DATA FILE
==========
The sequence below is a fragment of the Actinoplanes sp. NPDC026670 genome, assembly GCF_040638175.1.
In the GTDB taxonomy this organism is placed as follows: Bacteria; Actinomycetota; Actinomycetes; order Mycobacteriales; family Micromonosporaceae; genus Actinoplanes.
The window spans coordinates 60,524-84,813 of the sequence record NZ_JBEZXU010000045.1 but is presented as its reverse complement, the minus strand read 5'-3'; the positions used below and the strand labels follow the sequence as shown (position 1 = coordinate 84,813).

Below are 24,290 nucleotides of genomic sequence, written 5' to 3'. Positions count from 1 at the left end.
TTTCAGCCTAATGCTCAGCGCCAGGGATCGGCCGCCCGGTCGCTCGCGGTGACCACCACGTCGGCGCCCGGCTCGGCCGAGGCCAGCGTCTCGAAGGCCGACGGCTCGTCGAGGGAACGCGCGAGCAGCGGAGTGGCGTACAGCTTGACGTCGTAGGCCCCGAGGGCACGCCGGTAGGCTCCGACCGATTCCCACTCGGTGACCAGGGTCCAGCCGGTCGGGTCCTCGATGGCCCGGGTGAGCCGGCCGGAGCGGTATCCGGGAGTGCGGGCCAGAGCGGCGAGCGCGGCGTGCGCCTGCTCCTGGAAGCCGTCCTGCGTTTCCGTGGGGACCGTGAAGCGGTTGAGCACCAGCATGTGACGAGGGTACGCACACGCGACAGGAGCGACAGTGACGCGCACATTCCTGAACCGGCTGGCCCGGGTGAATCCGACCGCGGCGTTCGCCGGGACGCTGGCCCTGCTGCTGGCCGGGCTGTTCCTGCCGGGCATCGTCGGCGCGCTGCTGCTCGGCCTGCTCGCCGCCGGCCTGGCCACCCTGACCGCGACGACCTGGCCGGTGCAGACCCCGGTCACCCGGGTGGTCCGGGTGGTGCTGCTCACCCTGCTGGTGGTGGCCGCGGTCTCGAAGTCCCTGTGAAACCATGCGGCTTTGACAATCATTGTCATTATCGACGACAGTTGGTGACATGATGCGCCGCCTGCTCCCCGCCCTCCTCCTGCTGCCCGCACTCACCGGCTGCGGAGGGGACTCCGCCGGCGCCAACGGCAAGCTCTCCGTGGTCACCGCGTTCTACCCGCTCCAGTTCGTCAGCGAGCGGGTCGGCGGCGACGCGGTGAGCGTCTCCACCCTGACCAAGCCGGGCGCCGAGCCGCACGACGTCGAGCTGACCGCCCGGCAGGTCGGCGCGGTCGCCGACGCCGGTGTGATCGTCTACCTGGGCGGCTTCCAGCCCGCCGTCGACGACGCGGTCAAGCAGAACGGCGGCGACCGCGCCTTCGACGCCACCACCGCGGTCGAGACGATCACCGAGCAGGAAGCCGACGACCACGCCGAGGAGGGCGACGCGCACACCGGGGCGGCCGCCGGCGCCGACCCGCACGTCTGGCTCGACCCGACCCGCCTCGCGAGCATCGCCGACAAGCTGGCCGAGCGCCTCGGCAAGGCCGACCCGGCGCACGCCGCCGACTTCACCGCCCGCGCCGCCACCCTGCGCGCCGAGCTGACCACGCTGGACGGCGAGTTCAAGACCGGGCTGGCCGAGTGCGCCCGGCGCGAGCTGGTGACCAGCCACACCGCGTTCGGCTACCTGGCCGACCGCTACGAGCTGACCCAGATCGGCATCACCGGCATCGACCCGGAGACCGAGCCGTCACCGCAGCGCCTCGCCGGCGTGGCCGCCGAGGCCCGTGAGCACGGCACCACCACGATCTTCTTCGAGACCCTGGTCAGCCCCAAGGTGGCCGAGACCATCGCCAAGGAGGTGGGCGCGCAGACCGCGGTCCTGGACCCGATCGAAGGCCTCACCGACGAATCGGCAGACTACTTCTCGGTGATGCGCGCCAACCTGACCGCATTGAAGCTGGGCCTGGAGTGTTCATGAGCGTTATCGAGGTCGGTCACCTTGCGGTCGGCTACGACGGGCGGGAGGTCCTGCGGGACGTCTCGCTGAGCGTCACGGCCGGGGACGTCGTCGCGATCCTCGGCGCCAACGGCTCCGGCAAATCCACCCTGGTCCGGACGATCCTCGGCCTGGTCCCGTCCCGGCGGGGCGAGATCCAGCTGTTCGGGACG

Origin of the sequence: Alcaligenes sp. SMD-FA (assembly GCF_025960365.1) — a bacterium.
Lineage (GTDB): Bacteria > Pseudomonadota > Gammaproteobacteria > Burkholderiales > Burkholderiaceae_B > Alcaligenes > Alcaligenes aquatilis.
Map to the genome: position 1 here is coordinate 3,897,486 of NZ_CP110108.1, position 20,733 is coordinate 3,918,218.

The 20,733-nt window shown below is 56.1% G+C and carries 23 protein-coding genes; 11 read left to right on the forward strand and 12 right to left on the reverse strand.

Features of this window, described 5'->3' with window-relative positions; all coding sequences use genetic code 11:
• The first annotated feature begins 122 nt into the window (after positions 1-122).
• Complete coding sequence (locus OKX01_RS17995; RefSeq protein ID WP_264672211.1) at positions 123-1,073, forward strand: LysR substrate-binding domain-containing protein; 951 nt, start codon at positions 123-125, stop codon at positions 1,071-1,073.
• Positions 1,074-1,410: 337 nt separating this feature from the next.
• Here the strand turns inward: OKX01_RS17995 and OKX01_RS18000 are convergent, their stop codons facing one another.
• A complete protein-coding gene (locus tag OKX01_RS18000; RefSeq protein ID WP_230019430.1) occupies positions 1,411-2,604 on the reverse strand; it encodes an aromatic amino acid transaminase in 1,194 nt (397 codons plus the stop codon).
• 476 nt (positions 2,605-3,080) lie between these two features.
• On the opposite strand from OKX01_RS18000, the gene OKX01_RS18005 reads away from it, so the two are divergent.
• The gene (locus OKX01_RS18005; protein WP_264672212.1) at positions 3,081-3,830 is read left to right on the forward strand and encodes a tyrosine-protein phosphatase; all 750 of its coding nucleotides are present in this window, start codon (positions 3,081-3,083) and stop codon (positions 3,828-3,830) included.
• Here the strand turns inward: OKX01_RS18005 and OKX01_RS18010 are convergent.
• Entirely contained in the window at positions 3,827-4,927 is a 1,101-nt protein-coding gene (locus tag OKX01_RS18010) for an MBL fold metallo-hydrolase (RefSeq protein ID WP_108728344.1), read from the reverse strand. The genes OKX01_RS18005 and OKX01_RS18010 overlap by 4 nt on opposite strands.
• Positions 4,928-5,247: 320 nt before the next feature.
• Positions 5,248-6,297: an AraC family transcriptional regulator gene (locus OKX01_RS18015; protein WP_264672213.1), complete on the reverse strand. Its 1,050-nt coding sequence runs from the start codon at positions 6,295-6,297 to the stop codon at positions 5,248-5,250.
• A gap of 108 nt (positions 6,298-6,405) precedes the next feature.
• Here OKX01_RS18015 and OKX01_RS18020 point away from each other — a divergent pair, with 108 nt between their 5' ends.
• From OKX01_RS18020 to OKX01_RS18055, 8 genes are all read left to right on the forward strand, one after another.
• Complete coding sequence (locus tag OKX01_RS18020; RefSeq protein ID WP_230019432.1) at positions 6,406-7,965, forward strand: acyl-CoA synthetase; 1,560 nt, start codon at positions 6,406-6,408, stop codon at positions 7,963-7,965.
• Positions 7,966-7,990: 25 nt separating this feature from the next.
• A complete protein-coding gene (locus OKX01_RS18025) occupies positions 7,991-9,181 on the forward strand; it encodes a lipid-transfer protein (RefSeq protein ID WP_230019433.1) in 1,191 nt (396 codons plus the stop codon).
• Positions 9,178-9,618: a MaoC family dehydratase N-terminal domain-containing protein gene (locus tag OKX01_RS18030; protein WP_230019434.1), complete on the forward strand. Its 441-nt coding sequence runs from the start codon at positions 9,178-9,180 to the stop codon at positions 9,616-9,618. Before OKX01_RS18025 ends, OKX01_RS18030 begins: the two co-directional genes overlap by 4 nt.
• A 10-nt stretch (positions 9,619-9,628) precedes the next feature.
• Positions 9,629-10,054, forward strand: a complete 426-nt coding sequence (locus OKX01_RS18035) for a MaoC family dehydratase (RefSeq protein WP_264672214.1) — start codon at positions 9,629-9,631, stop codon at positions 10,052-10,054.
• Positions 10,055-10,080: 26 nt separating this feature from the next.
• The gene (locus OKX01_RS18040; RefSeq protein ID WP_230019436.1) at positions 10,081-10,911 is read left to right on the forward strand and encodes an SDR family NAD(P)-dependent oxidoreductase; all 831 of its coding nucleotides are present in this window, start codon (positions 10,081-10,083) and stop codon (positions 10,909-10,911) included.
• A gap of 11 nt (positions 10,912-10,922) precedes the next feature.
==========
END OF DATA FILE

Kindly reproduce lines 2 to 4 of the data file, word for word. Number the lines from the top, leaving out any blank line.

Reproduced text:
In the GTDB taxonomy this organism is placed as follows: Bacteria; Actinomycetota; Actinomycetes; order Mycobacteriales; family Micromonosporaceae; genus Actinoplanes.
The window spans coordinates 60,524-84,813 of the sequence record NZ_JBEZXU010000045.1 but is presented as its reverse complement, the minus strand read 5'-3'; the positions used below and the strand labels follow the sequence as shown (position 1 = coordinate 84,813).

Below are 24,290 nucleotides of genomic sequence, written 5' to 3'. Positions count from 1 at the left end.